Making Evaluation Results Count: Internalising Evidence by Learning
Development agencies are consistently required to improve their performance, in terms not only of project outcomes, but also of the quality of their programming and their institutional capacity. In a very practical sense, evaluations are now perceived as learning opportunities. It only seems logical, therefore, to try and improve the internalisation of evaluation results at different levels. But how can this be done? What dilemmas do we face and what have we learned so far?
Internalising evidence from evaluations: three perspectives on learning
(a) In development policy and programming
'Donors must enhance their capability for undertaking continuous learning, and use techniques that allow partners and stakeholders to act as the primary sources of information on changing opportunities and institutional capacity constraints.' (Donor representative, Maastricht workshop)
Probably the most straightforward way of enhancing learning is to look at its internalisation in development policy and programming. However, many of the existing feedback mechanisms are still mainly one-directional, drawing on the logic of information dissemination to selected target groups rather than communication around evidence as a reiterative learning process.
The OECD/DAC Working Party on Aid Evaluation (2001) reviews some of the current experiences. Most reports have called for the establishment of what may be called policy innovation networks, mobilising Southern partners and stakeholders to engage in existing learning and feedback routes. The International Fund for Agricultural Development (IFAD) recognises the need to 'shift the fulcrum of evaluation feedback to the South' to encourage more direct links between feedback of findings and the planning and monitoring of country programmes. Many development agencies emphasise results-based planning and management as a way of improving the practical use of evaluation results. The European Commission's 'Fiche Contradictoire' and UK's Department for International Development's (DFID) 'Public Service Agreements' are examples of this. The review regards the communication of lessons through the mass media as increasingly important. Finally, the review calls on development agencies to do more to share their experiences with each other.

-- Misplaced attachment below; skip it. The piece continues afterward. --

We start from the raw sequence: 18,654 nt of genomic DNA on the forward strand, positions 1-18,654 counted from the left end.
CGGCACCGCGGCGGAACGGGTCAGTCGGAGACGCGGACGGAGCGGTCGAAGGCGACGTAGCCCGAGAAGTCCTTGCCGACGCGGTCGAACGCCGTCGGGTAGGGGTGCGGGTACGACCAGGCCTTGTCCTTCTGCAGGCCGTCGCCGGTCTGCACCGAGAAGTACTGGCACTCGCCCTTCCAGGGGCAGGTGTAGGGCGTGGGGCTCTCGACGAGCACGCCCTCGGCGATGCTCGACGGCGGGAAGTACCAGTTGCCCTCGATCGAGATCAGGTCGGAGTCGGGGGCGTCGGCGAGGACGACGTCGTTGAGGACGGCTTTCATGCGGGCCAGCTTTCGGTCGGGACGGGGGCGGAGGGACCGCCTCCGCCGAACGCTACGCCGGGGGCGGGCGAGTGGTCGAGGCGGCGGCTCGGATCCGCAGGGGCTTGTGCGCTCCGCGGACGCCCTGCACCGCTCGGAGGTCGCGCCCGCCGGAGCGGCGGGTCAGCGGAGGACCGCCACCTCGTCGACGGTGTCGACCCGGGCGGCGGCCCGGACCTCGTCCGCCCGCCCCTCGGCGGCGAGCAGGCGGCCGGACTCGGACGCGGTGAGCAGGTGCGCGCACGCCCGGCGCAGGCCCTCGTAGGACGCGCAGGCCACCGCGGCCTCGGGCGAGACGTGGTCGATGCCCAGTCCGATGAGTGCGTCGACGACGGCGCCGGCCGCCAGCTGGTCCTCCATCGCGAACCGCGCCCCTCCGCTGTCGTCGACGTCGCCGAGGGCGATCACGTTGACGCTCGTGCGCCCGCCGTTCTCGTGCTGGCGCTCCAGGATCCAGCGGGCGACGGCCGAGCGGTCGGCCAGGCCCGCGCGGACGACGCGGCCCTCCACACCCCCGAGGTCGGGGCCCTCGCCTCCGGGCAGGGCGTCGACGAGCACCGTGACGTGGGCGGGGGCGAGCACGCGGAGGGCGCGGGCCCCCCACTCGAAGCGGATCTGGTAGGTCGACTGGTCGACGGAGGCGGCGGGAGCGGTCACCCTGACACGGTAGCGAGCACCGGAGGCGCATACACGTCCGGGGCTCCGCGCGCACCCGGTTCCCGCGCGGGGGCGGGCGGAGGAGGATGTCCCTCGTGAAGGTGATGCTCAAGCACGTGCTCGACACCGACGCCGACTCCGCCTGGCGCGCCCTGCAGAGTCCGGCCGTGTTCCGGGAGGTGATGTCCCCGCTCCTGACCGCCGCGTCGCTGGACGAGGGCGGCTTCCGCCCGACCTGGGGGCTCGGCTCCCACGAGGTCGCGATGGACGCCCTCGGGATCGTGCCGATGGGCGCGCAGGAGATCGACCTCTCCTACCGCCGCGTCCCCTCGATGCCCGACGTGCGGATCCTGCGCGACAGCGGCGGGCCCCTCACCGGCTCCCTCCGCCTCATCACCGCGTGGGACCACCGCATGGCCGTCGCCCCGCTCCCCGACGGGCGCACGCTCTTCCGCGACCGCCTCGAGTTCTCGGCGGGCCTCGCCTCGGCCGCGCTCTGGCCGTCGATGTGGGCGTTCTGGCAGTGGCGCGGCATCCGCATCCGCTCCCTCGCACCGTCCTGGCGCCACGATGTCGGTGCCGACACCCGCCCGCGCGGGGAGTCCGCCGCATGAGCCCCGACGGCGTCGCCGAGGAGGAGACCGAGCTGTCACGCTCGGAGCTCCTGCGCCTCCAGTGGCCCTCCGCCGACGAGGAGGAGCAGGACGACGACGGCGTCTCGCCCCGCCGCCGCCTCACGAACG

(b) In organisations and among partners
'Evaluations of organisations are often used as 'frustrated PR tools' … to demonstrate impact; not necessarily to be self-critical and to learn how to improve performance.' (Evaluator, Maastricht workshop)
A second approach focuses on organisational learning, recognising that development processes result from actions and interactions by a set of diverse stakeholders. Active participation, capacity-building and learning by all these actors is a fundamental rather than an instrumental condition. The locus for change is the facilitation of collective rather than individual learning. As a result, policy-makers and/or donors become one among many, rather than the only intended learner.
An organisational learning approach to evaluation not only fundamentally changes the way social actors relate to each other, it also requires a radical shift in the role of the evaluator. All actors, including the evaluator, have to recognise they are part of a joint learning effort. In such an 'epistemic community', the evaluator becomes a facilitator in a joint inquiry rather than an expert wielding an 'objective' measuring stick. Yet such communities run the risk of 'clique-building', reducing the diversity of opinion if the discourse is captured by the most vocal actors in the group (Sutton, 1999). Critical self-reflection must be maintained in order to build in 'reality checks' and thus avoid too narrow a discourse among closed circles.